Movie Review: ‘Super Nani’ by Neha Ravindran

Super_Nani_Revised_Poster

Movie: Super Nani

Director: Indra Kumar

Cast: Rekha, Radhir Kapoor, Sharman Joshi

Genre: Drama

As a part of my job to review movies, I often have empty hall and a bucket of popcorn for company. It’s as sad as it sounds! But occasionally Iam surprised by a small crowd of audience who not only sit through some lousy movies, but also laugh, cry and gasp along with the actors. Super Nani was, much to my astonishment, a similar experience. So here I am in an empty movie hall, nodding at the attendant who recognizes me as the ‘girl-with-no-friends’. Five minutes later, more people trotted in. Families, middle aged couples and children, turning my lonesome presence into a small crowd of 15 people. My neighbour, a middle aged woman, turned to me and said, “Lag raha hai, yeh achhi movie hogi.” I grinned back cheekily. And just like she said, I saw everyone, except me, enjoying the movie like it was just what they had been waiting to watch.

Nani (Rekha) is a pitiable house wife, who is humiliated and disrespected by one and all in the house. Her husband calls her a zero, her son tells her off for irritating him, her bahu screeches at her husband to ‘handle his mother’ and her daughter rebukes her for trespassing into her private life. Then comes her NRI grandson, Mann, (Sharman Joshi) with an obvious firang accent but his dil is Hindustani. He is appalled by the life Nani is forced to live in and tells her if she wants others to change, she needs to change herself. The rest that follows is as obvious as telling you that there are stars in the sky.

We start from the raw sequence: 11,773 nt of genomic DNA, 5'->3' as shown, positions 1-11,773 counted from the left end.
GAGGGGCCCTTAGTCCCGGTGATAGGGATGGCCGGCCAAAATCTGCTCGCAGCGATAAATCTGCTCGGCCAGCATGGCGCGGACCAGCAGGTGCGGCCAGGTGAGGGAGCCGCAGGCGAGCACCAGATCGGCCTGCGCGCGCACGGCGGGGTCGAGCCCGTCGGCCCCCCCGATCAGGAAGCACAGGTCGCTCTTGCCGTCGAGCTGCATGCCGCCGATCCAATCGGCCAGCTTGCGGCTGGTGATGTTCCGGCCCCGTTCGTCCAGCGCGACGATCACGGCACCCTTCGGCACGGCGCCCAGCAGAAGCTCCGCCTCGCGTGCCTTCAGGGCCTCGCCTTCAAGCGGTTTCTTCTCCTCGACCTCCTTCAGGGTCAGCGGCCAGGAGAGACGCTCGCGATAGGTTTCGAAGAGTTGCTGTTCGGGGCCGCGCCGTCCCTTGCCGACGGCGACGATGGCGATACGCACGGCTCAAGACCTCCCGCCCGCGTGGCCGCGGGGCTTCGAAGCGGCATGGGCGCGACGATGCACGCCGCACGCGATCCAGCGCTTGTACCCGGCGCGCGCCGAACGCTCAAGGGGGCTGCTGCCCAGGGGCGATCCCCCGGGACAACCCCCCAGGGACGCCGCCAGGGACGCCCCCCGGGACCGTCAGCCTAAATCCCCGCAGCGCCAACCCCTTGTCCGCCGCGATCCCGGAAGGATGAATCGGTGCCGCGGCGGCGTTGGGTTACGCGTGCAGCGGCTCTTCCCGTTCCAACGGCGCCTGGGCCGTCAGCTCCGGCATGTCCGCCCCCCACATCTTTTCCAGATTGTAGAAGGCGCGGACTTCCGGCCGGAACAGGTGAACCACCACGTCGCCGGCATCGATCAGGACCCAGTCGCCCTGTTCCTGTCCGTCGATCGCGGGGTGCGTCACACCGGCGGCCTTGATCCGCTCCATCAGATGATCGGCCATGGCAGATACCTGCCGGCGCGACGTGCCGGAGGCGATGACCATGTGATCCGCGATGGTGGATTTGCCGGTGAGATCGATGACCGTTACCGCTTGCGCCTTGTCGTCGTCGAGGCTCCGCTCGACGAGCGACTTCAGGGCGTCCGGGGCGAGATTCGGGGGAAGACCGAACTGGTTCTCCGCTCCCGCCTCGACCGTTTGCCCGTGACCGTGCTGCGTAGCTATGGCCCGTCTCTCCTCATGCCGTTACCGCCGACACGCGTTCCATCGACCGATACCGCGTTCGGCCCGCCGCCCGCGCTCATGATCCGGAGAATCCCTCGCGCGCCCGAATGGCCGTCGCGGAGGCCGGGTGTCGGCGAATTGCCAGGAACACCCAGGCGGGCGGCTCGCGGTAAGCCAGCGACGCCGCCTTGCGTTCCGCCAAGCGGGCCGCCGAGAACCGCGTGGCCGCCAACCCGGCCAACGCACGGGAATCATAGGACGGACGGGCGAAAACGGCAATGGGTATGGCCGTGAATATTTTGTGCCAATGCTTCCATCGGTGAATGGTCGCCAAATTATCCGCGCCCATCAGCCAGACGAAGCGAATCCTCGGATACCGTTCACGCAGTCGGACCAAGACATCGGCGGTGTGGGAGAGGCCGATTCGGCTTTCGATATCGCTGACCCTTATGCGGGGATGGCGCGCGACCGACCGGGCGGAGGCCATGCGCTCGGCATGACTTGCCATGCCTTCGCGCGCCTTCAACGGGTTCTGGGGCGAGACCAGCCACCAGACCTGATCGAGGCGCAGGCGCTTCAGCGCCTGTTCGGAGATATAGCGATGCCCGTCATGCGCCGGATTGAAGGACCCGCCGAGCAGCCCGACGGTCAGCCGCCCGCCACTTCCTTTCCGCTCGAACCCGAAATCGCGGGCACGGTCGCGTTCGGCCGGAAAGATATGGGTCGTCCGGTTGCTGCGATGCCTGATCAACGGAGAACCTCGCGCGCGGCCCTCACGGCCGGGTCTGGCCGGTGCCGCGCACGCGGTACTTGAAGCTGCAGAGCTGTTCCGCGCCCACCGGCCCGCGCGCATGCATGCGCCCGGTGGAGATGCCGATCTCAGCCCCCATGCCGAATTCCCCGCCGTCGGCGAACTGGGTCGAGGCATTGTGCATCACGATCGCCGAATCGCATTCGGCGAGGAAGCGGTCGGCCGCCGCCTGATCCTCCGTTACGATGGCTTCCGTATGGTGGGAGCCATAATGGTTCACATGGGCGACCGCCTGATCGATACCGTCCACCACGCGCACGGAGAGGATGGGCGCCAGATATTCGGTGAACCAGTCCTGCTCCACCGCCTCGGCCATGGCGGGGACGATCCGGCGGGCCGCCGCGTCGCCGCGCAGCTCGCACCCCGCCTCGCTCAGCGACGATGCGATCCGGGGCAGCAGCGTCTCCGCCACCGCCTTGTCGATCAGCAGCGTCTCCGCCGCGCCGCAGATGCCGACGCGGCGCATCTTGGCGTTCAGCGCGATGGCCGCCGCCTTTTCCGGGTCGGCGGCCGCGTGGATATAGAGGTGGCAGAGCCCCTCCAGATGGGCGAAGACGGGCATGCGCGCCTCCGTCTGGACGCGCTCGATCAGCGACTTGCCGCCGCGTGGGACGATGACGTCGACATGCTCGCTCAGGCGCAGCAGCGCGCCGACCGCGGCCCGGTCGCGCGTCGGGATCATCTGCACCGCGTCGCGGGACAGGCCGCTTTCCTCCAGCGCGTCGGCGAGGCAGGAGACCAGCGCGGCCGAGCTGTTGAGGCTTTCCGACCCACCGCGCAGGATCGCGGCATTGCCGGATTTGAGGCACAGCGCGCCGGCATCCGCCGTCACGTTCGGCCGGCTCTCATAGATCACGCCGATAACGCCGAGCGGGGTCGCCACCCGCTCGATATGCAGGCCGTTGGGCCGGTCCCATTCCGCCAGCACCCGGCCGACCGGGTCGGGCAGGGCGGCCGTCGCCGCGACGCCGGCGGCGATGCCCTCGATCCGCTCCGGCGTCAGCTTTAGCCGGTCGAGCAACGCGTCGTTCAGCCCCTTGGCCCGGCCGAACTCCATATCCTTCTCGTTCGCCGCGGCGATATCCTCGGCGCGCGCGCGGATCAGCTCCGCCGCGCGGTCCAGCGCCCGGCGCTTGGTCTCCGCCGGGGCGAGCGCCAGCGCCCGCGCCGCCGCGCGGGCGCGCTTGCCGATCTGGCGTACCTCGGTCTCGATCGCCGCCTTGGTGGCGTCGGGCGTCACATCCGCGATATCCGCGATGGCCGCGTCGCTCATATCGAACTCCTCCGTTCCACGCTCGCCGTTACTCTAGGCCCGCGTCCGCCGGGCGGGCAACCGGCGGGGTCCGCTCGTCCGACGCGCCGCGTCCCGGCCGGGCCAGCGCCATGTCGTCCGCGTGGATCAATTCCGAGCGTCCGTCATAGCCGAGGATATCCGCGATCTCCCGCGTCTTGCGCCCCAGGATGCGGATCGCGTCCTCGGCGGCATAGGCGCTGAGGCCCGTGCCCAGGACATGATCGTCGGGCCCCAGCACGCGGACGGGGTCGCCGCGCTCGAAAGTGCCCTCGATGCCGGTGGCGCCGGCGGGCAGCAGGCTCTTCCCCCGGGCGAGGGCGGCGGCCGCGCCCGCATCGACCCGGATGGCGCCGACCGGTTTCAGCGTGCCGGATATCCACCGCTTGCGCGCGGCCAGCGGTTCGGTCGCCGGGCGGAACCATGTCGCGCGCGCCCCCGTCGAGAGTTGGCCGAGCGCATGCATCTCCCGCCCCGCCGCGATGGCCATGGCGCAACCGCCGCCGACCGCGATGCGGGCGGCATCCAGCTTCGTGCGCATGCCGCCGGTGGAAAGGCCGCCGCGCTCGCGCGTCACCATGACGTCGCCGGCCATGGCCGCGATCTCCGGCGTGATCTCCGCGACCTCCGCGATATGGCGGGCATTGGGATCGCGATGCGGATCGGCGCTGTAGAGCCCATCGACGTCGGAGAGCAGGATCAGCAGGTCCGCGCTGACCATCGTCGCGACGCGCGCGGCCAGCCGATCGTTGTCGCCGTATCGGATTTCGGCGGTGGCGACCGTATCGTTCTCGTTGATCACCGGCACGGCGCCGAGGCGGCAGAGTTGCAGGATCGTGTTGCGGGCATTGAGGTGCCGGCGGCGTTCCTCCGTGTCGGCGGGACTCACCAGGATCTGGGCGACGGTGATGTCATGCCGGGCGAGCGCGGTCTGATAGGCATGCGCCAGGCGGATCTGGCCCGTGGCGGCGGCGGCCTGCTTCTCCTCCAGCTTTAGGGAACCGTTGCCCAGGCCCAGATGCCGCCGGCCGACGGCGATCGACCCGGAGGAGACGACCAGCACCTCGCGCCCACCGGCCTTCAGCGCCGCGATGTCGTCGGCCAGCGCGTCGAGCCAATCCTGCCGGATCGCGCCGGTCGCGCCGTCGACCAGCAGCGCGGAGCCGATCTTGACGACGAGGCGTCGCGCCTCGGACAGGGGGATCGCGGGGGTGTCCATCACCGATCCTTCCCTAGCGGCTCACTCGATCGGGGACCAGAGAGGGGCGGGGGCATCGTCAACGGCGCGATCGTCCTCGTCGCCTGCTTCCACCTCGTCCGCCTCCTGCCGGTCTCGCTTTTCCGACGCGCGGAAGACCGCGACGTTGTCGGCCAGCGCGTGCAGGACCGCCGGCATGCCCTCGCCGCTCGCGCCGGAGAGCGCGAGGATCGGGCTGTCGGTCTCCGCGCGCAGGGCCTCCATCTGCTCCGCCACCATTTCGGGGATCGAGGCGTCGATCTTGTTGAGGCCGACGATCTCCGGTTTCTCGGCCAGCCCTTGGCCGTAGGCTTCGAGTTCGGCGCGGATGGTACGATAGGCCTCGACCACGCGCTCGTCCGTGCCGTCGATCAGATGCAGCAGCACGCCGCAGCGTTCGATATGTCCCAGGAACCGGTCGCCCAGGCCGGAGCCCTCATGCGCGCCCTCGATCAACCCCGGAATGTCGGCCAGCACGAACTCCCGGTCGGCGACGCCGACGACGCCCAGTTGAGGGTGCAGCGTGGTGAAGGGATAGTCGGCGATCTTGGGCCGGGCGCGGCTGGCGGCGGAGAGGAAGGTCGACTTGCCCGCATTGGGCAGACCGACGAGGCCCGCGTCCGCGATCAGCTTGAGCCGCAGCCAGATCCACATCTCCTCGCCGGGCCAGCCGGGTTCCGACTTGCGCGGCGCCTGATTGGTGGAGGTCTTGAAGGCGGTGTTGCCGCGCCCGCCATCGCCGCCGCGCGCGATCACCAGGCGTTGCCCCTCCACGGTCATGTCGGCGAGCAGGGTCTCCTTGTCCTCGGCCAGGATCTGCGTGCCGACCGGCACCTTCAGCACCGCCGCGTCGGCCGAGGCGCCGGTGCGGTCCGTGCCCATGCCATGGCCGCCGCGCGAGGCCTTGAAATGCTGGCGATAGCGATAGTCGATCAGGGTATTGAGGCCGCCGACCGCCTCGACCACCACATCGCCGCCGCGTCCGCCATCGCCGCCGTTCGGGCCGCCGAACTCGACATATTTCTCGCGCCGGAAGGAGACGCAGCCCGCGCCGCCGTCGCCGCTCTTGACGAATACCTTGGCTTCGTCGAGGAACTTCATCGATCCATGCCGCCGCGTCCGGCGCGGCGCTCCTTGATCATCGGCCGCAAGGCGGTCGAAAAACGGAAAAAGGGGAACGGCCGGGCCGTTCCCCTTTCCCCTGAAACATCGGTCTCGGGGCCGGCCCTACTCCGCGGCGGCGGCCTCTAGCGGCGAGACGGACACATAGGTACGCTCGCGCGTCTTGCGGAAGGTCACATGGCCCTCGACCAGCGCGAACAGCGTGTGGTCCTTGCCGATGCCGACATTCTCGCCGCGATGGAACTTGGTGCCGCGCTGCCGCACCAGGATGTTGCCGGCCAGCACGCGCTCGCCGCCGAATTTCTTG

If there was an award for the most pathetically predictable storyline, Super Nani would win it hands down. Somewhere I also wondered if this was a movie made for the wrong era. The audience of the 60’s would have (maybe) appreciated a woman centric movie like Super Nani with a well intended theme of woman empowerment. But the 21st century films have moved a furlong away from the voiceless, abused, sobbing woman in the kitchen who thinks her pati is devta. Though this movie is an adaptaion of a Gujrati play by the name Baa Ae Maari Boundary, I doubt director Indra Kumar has followed the original script. After a point it felt like I was watching an adaptation of a melodramatic television saga on the big screen.

Rekha looks as beautiful as she did 30 years back as if stuck in time, well so is her character; Sharman Joshi looks like a fool with his imperfect English, on and off laced with an accent; his lady love, newbie Shweta Kumar, is a blink and miss; Randhir kapoor as the husband is sadly repetitive with his ‘tumharai jagah kitchen main hai’ type dialogues. There were parts that came close to being funny but failed in its overall impact. I hate admitting this, some dialogues did squeeze tears out of me, but then I cried watching ‘Shark tales’ too, so you do the math!

Super Nani, though well intended, is a forgettable movie. This is a stay-at-home weekend folks!

My verdict: *

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